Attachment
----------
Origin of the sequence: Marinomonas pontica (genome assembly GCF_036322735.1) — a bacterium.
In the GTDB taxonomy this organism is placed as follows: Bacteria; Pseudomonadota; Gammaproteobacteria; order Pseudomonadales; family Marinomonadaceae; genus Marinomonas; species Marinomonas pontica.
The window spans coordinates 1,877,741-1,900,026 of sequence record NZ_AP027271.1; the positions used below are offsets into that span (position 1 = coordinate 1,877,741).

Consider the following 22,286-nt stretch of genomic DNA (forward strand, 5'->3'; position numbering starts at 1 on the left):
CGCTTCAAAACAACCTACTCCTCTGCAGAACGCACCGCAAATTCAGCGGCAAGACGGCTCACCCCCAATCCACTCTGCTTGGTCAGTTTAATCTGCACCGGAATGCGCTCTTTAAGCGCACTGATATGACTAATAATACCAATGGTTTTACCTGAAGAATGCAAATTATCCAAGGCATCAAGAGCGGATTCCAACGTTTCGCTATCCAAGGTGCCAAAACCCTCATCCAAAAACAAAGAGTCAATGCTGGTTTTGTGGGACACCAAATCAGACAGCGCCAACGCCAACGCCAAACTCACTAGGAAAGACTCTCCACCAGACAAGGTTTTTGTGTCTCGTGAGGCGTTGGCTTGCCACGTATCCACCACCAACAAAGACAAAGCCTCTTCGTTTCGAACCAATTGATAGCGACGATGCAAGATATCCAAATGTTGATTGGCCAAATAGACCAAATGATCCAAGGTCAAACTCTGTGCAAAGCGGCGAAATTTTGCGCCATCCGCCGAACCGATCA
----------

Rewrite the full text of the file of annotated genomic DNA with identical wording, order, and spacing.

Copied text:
Origin of the sequence: Marinomonas pontica (genome assembly GCF_036322735.1) — a bacterium.
In the GTDB taxonomy this organism is placed as follows: Bacteria; Pseudomonadota; Gammaproteobacteria; order Pseudomonadales; family Marinomonadaceae; genus Marinomonas; species Marinomonas pontica.
The window spans coordinates 1,877,741-1,900,026 of sequence record NZ_AP027271.1; the positions used below are offsets into that span (position 1 = coordinate 1,877,741).

Consider the following 22,286-nt stretch of genomic DNA (forward strand, 5'->3'; position numbering starts at 1 on the left):
CGCTTCAAAACAACCTACTCCTCTGCAGAACGCACCGCAAATTCAGCGGCAAGACGGCTCACCCCCAATCCACTCTGCTTGGTCAGTTTAATCTGCACCGGAATGCGCTCTTTAAGCGCACTGATATGACTAATAATACCAATGGTTTTACCTGAAGAATGCAAATTATCCAAGGCATCAAGAGCGGATTCCAACGTTTCGCTATCCAAGGTGCCAAAACCCTCATCCAAAAACAAAGAGTCAATGCTGGTTTTGTGGGACACCAAATCAGACAGCGCCAACGCCAACGCCAAACTCACTAGGAAAGACTCTCCACCAGACAAGGTTTTTGTGTCTCGTGAGGCGTTGGCTTGCCACGTATCCACCACCAACAAAGACAAAGCCTCTTCGTTTCGAACCAATTGATAGCGACGATGCAAGATATCCAAATGTTGATTGGCCAAATAGACCAAATGATCCAAGGTCAAACTCTGTGCAAAGCGGCGAAATTTTGCGCCATCCGCCGAACCGATCA